A grenade attack on a church in the Kenyan capital Nairobi claimed the life of a child, and left three other children seriously injured on Sunday. A police spokesman blamed the Sunday school attack at St. Polycarp’s church on sympathizers of Islamist militant group al-Shabab, which operates out of nearby Somalia. In what was believed to be an act of retaliation, a mob in the city suburb of Eastleigh attacked Somali residents near the church. Thirteen more people were injured in that revenge attack, according to Police chief Moses Nyakwama via BBC.
“We suspect this blast might have been carried out by sympathisers of al-Shabab,” police spokesman Charles Owino told Reuters. “These are the kicks of a dying horse since, of late, Kenyan police have arrested several suspects in connection with grenades.”
Authorities said three children were seriously injured, along with others who received minor injuries. Initial reports from the Red Cross listed six children as critical wounded.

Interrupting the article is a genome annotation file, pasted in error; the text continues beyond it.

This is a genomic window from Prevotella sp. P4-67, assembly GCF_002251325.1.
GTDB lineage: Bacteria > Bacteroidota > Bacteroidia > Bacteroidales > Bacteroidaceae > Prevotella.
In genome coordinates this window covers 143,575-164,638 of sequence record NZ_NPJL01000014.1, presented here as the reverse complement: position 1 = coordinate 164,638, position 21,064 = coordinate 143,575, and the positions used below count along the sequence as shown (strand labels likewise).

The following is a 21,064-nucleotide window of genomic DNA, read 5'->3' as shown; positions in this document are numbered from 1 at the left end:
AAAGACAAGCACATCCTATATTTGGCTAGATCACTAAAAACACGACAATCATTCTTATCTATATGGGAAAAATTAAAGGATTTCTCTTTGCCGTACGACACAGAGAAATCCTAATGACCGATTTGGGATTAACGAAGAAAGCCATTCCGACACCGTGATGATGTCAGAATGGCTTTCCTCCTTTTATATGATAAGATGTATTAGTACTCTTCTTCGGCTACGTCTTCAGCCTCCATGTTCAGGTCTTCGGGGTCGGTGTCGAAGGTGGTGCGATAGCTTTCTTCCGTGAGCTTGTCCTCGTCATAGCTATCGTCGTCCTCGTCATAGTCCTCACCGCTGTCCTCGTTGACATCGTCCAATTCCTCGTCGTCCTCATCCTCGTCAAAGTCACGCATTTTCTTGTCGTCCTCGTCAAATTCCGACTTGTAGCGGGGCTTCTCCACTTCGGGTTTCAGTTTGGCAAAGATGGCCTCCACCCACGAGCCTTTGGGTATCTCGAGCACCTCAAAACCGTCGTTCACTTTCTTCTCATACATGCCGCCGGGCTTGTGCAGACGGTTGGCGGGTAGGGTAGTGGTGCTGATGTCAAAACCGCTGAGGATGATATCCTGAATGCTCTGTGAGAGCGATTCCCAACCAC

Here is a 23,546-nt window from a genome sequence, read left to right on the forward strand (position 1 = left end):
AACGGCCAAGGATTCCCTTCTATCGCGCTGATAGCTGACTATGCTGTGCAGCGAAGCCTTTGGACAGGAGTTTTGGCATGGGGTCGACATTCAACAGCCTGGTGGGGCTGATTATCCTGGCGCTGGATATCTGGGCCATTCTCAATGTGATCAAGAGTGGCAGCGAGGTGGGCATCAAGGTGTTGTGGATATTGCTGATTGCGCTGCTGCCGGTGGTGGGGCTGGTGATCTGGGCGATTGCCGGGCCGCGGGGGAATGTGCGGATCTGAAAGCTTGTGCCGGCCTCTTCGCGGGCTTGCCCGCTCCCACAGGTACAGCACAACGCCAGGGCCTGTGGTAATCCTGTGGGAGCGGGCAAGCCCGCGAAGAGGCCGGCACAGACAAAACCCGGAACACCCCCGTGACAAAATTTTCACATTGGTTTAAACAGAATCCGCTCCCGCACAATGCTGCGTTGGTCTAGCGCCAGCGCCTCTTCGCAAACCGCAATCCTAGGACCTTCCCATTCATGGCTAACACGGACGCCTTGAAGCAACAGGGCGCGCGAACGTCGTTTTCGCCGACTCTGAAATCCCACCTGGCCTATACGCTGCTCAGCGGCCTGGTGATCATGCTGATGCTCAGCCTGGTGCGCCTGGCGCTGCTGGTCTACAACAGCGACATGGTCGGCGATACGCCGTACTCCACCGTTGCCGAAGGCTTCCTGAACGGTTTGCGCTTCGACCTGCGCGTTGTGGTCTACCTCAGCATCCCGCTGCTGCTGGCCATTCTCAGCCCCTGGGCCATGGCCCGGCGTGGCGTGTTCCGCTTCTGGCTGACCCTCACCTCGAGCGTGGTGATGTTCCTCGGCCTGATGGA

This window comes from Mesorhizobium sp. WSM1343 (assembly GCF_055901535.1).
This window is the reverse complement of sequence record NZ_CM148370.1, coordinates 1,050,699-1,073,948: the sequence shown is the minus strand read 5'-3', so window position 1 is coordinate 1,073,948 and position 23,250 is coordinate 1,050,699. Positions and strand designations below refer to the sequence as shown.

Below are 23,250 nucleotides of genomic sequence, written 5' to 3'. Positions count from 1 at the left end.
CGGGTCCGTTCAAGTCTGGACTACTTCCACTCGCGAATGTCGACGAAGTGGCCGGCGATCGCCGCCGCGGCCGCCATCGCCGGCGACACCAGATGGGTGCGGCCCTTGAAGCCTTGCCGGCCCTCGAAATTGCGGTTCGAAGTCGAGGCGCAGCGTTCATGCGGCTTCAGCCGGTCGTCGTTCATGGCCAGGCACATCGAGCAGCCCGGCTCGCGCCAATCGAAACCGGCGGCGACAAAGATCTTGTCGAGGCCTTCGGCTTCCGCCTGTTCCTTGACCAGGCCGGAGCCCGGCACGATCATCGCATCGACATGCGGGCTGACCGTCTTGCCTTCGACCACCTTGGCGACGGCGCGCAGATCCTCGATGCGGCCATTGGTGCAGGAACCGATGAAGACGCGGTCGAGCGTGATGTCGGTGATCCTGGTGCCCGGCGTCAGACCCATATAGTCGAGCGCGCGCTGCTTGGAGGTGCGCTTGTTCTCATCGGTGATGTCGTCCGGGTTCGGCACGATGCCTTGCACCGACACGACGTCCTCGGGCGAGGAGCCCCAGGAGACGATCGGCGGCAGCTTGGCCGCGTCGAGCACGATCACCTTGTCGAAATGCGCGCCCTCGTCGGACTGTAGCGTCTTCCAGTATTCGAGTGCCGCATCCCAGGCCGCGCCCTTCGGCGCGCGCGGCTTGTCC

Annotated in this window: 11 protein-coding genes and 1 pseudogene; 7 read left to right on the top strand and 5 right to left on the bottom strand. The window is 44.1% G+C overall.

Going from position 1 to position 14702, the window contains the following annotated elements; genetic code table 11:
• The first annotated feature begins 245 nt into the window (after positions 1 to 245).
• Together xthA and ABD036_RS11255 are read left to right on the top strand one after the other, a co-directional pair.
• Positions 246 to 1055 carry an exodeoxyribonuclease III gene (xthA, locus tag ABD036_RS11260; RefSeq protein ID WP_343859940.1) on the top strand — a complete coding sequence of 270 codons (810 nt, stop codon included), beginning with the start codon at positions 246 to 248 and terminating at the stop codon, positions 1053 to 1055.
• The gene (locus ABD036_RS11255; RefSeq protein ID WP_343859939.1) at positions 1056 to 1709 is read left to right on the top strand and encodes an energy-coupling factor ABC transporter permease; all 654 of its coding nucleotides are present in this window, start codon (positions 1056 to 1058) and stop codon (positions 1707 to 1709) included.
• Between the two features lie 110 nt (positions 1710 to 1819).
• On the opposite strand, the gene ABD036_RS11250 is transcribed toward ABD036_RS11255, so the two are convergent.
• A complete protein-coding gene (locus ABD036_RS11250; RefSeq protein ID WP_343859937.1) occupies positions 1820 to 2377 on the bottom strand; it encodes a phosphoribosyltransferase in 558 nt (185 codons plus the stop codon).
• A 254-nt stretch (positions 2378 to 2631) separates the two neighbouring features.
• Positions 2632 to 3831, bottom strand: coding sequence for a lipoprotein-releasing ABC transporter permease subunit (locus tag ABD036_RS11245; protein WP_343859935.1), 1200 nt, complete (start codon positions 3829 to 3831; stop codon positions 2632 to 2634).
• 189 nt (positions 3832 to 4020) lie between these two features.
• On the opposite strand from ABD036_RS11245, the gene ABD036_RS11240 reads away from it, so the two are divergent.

“We were just worshipping God in church when suddenly we heard an explosion and people started running for their lives,” Irene Wambui, a church-goer who was present for the attacks, told BBC. “We came to realise that the explosion had injured some kids who were taken to hospital and unfortunately one succumbed.”
Both Nairobi and Mombasa have been struck with a series of grenade attacks in the last year, since Kenya sent troops to intervene in Somalia last year. Their UN-backed forces have been battling against al-Shabab since last October in order to help re-establish government control in Somalia. Fiften people were killed in July during raids on churches near the Kenya-Somalia border. Kenyans looking to retaliate against the violence have led to further escalation, including the drive-by shooting of radial Islamist preacher Aboud Rogo Mohammed in August.
Sunday’s attacks spurred further revenge attacks, forcing Nairobi police officer Moses Ombati to ask for peace in the area, after a group of young Kenyans attacked the nearby Alamin mosque.